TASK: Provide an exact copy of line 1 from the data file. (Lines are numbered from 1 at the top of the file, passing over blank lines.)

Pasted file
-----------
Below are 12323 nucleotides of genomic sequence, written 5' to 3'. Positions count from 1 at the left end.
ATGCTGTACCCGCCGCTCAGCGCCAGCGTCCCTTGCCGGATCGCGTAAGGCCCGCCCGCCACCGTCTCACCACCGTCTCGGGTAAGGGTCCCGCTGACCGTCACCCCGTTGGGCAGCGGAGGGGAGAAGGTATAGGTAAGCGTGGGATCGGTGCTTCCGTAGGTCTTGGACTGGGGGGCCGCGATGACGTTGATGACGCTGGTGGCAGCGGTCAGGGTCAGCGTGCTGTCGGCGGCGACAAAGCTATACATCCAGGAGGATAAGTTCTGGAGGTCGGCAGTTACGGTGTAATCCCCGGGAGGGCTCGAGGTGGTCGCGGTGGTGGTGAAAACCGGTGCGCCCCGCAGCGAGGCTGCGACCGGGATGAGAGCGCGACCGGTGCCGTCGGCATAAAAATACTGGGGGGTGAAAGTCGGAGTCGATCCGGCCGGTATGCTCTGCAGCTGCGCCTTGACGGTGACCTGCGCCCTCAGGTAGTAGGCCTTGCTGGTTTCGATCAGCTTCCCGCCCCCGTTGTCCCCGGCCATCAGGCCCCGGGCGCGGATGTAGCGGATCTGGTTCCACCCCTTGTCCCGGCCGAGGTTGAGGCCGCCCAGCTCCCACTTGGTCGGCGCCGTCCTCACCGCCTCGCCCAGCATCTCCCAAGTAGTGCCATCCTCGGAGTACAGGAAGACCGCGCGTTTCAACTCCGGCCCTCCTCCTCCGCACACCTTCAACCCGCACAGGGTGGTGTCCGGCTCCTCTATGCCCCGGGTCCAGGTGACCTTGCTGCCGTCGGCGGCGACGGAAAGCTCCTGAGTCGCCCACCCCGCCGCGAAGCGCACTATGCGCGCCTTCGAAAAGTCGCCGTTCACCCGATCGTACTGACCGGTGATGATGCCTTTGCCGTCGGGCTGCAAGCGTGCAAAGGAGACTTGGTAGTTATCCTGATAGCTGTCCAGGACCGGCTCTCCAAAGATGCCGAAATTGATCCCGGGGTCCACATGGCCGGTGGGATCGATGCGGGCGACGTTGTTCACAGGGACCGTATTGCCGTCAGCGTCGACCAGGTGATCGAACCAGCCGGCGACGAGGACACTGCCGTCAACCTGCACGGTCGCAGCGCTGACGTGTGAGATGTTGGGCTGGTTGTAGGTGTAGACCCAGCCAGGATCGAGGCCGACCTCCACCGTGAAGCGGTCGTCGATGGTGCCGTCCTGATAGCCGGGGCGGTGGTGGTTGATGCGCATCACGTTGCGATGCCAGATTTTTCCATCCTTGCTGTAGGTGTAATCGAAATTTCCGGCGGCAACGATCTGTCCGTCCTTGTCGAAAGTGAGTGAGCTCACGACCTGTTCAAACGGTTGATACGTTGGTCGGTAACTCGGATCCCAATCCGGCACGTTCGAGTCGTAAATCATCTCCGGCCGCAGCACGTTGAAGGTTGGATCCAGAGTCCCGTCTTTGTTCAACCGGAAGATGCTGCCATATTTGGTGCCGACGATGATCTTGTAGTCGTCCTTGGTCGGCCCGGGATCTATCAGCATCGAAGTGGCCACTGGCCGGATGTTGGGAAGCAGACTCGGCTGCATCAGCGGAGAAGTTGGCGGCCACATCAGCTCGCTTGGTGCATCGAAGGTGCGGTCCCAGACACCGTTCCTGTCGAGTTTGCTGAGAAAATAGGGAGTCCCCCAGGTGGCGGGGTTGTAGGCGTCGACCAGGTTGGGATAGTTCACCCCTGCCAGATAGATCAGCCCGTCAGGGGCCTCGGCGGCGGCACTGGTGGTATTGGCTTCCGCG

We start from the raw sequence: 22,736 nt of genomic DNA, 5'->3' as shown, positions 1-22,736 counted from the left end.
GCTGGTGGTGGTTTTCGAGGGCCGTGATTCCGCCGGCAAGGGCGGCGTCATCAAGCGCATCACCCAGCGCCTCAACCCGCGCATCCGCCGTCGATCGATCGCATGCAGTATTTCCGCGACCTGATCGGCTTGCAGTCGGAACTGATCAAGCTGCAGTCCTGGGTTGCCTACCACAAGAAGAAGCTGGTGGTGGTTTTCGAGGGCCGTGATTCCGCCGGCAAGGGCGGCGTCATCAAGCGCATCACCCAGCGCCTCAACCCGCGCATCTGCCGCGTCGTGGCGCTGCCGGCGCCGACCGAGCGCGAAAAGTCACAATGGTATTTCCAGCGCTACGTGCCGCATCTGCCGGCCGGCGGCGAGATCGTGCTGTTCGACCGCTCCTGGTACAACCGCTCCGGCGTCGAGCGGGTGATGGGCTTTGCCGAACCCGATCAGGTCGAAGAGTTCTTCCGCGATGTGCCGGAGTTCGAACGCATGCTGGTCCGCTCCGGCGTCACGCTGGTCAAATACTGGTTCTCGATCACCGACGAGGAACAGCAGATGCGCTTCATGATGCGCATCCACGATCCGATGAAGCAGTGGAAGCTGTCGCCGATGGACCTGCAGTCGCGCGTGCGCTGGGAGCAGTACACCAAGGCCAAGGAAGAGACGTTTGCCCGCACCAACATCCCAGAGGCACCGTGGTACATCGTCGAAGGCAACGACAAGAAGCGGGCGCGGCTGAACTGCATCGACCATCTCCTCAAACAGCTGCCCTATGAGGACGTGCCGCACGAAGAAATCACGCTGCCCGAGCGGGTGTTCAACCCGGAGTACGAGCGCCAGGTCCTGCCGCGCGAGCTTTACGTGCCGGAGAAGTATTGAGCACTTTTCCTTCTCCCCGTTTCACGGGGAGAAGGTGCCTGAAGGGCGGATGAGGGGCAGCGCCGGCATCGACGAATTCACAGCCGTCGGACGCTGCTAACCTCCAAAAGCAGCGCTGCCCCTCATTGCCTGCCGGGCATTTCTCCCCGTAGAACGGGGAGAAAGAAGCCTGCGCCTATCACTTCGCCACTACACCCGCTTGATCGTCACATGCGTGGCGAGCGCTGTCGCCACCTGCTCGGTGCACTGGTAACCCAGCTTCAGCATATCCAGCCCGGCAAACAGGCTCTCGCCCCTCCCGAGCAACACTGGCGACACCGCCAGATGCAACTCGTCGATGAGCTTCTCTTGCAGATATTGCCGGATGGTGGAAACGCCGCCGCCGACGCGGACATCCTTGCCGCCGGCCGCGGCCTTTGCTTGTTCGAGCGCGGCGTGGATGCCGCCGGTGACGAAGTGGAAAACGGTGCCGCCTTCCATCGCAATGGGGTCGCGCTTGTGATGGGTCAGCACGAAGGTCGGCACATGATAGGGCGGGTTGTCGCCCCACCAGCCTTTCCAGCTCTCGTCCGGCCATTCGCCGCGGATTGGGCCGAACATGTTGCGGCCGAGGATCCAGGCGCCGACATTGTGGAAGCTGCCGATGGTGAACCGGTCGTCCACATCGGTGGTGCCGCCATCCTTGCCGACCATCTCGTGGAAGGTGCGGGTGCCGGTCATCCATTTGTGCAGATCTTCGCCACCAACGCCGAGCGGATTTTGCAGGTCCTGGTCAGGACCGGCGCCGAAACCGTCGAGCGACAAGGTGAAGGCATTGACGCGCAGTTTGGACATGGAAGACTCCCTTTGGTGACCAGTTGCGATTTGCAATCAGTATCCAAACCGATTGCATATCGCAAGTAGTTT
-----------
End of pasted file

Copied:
Below are 12323 nucleotides of genomic sequence, written 5' to 3'. Positions count from 1 at the left end.